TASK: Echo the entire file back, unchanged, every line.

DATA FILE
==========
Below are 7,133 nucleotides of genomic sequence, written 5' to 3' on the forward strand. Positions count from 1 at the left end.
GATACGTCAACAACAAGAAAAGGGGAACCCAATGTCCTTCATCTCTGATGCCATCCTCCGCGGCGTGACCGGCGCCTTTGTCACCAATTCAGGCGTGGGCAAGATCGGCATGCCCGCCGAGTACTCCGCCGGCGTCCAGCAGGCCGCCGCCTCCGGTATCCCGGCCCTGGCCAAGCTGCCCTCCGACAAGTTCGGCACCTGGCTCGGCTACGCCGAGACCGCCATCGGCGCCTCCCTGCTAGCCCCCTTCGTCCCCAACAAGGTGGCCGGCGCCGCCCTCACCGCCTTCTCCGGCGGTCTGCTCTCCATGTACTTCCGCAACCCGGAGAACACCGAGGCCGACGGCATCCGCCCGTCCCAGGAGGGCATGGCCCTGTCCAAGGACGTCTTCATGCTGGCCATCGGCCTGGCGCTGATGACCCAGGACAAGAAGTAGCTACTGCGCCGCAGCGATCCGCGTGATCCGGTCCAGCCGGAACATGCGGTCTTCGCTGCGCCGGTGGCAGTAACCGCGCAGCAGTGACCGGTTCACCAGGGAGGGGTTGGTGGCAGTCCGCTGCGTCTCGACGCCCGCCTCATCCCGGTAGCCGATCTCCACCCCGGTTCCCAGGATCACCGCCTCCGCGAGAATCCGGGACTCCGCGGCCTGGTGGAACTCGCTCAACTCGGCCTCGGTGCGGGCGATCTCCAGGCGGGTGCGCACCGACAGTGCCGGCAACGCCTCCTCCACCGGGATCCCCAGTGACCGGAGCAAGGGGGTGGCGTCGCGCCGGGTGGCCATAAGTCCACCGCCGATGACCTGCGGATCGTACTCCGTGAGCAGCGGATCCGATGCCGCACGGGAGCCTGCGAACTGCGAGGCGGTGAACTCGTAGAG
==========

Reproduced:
Below are 7,133 nucleotides of genomic sequence, written 5' to 3' on the forward strand. Positions count from 1 at the left end.
GATACGTCAACAACAAGAAAAGGGGAACCCAATGTCCTTCATCTCTGATGCCATCCTCCGCGGCGTGACCGGCGCCTTTGTCACCAATTCAGGCGTGGGCAAGATCGGCATGCCCGCCGAGTACTCCGCCGGCGTCCAGCAGGCCGCCGCCTCCGGTATCCCGGCCCTGGCCAAGCTGCCCTCCGACAAGTTCGGCACCTGGCTCGGCTACGCCGAGACCGCCATCGGCGCCTCCCTGCTAGCCCCCTTCGTCCCCAACAAGGTGGCCGGCGCCGCCCTCACCGCCTTCTCCGGCGGTCTGCTCTCCATGTACTTCCGCAACCCGGAGAACACCGAGGCCGACGGCATCCGCCCGTCCCAGGAGGGCATGGCCCTGTCCAAGGACGTCTTCATGCTGGCCATCGGCCTGGCGCTGATGACCCAGGACAAGAAGTAGCTACTGCGCCGCAGCGATCCGCGTGATCCGGTCCAGCCGGAACATGCGGTCTTCGCTGCGCCGGTGGCAGTAACCGCGCAGCAGTGACCGGTTCACCAGGGAGGGGTTGGTGGCAGTCCGCTGCGTCTCGACGCCCGCCTCATCCCGGTAGCCGATCTCCACCCCGGTTCCCAGGATCACCGCCTCCGCGAGAATCCGGGACTCCGCGGCCTGGTGGAACTCGCTCAACTCGGCCTCGGTGCGGGCGATCTCCAGGCGGGTGCGCACCGACAGTGCCGGCAACGCCTCCTCCACCGGGATCCCCAGTGACCGGAGCAAGGGGGTGGCGTCGCGCCGGGTGGCCATAAGTCCACCGCCGATGACCTGCGGATCGTACTCCGTGAGCAGCGGATCCGATGCCGCACGGGAGCCTGCGAACTGCGAGGCGGTGAACTCGTAGAG